“No man can be ignorant that he must die, nor be sure that he may not this very day.”
- Cicero: De senectute, c. 78 B.C.
“We pass away out of the world as grasshoppers.”
- II Esdras IV, 24, c. 100
Well, our grandfather died after a four-month long bout with cancer. The experience and conversations we’ve had around this event inspire many absurd thoughts.
For instance, death, we know, is a natural thing. It is a door that we all must walk through. We expect it. We write about it here often. Awareness of the inevitable end is a core part of the absurd. And yet, it is not something one can experience nor is it something we see much of.
Albert Camus wrote eloquently on this point. “What is blue, and how do we think “blue”? The same difficulty occurs with death,” he writes. “I tell myself: I am going to die, but this means nothing since I cannot manage to believe it and can only experience other people’s death.”
We think Camus is on to something. We have been expecting our grandfather’s death, yet when it happened, it felt… strange.
Or our mother put it, “It’s surreal… It’s like one day he is here and then, he isn’t anymore.” The sentiment begs all sorts of absurd questions – such as who was he exactly? What was he? The self, we’ve contended often, is a powerful illusion. In death, the illusion shatters like a crystal vase dropped on a hardwood floor. There is no “self,” only a body. And soon even that will disappear.
Our grandfather in his semi-absurd ways, wanted no funeral or service. He wanted to be cremated and his ashes tossed into the ocean. No headstone. Nothing. This does not sit so well with our mother. But as she says, “He was not a religious man. He believed when you died, you were dead and that’s that. He never understood why families spend so much money and time on things like a casket and a funeral.” This sounded rational to us, we thought.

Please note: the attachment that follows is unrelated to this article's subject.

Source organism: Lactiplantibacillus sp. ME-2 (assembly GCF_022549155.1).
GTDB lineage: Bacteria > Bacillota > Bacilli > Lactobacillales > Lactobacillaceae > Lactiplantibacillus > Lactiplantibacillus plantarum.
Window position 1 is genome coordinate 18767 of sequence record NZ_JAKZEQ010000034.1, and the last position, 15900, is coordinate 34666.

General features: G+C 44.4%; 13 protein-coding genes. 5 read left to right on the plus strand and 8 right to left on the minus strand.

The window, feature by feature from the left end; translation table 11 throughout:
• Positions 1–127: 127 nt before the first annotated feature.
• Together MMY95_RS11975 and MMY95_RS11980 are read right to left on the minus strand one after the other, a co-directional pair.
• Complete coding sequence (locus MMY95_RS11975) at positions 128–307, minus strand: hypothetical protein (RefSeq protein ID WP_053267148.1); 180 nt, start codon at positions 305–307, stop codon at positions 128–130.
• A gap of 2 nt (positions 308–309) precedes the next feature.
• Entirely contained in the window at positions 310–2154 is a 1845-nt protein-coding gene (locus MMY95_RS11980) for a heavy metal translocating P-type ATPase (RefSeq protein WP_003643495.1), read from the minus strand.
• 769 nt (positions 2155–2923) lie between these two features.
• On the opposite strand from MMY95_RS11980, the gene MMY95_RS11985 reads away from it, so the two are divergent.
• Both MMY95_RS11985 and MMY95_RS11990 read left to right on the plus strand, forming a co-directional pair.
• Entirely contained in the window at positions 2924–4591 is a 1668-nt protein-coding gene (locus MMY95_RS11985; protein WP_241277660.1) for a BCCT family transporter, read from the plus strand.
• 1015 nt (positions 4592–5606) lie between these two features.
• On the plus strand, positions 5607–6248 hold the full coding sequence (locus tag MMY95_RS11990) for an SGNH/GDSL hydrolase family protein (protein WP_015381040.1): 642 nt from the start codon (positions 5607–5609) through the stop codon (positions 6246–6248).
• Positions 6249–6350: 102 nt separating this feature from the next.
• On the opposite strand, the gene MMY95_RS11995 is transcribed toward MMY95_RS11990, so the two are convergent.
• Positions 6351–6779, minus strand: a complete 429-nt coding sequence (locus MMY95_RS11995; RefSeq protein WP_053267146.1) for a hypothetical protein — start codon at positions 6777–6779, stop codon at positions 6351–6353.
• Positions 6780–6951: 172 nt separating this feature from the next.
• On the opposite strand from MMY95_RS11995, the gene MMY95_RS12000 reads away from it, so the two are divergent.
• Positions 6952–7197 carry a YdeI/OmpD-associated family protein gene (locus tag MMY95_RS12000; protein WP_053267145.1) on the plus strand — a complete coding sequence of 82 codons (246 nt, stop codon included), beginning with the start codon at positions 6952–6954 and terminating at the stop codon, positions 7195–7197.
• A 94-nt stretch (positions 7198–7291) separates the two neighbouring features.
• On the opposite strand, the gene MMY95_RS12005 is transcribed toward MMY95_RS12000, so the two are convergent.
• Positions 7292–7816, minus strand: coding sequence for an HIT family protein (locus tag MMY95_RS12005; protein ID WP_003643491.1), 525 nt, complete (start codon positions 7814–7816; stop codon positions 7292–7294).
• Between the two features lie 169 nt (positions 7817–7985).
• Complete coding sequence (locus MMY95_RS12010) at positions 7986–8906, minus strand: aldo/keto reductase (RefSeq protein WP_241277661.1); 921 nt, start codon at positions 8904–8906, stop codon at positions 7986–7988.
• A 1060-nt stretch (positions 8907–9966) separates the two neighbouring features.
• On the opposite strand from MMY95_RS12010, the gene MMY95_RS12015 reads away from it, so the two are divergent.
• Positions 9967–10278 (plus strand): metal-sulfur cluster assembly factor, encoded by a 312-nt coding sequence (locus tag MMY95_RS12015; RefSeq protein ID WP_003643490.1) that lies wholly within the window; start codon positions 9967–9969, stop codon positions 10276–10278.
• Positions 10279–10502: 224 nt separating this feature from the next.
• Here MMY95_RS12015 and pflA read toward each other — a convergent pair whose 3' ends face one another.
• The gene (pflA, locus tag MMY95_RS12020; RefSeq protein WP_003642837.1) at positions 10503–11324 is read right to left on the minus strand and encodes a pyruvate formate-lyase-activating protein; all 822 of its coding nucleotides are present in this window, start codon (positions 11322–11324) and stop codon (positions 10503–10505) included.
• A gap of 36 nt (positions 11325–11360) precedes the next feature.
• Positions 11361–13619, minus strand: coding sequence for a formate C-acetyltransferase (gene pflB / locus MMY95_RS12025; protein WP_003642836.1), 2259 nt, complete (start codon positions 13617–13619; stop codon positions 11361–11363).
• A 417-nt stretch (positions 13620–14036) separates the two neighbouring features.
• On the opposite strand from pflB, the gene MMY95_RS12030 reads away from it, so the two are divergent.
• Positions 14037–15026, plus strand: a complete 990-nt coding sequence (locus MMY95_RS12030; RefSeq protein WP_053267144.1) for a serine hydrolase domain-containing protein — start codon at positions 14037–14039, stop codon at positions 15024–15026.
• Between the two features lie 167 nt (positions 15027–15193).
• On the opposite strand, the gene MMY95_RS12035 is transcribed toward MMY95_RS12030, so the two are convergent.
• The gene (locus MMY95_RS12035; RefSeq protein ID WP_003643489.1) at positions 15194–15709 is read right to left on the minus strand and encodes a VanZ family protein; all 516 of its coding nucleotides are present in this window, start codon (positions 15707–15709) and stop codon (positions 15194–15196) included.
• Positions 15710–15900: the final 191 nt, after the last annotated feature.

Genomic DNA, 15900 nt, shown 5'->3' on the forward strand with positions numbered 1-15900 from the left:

There are things he left behind, of course; evidence of a life, of choices made – a closet full of clothes, old shoes and personal knickknacks of all kinds. But these are just things. The true ephemeral nature of life is starkly clear.
As Bomstein said over wheat beers and brats at Absurd HQ the other day, people are defined by their connections to other people. Our grandfather now exists as a memory only among those who knew him. Thinking of this reminds us of our own fragile existence.
His death also brings other absurd feelings more to the surface. For example, our mother gave him a watch for his birthday. It needed adjustment. Our grandfather took it to the jeweler where our mother bought the watch. They wanted to charge him something for the service unless he had the receipt. So he goes home and asks our mother for the receipt. She sends it in the mail. In the interim, he falls ill. The watch is never adjusted.
It is but a small example of one of life’s small tasks left undone. In view of his death, the triviality of the task is absolutely clear. It really does not matter now… but did it matter even before? The absurd has us answer definitively that it never mattered.
It makes us think… Think of all the things in a life that would remain undone if you were to disappear tomorrow. The garbage would not go out. The lawn would go without mowing. And that coupon you meant to use would expire.
Death casts all such things in a ridiculous light. This is not a bad light, necessarily. This is one area where people misconstrue the absurd. We are not saying the absurd man never mows the lawn or performs the day-by-day tasks of everyman. The absurd man simply knows in his mind how meaningless it all is – not just the day-to-day tasks and concerns, but the whole enchilada of life.
This doesn’t prevent him from enjoying himself. Quite the contrary, as we’ve said many times before. The absurd man finds comfort in this knowledge that all is temporary and nothing matters. He finds it freeing. It gives his life a sense of lightness and air.
This is the power of the absurd in our view. As Camus put it: “What is happiness except the simple harmony between a man and the life he leads? And what more legitimate harmony can unite a man with life than the dual consciousness of his longing to endure and his awareness of death? At least he learns to count on nothing and to see the present as the only truth given to us…”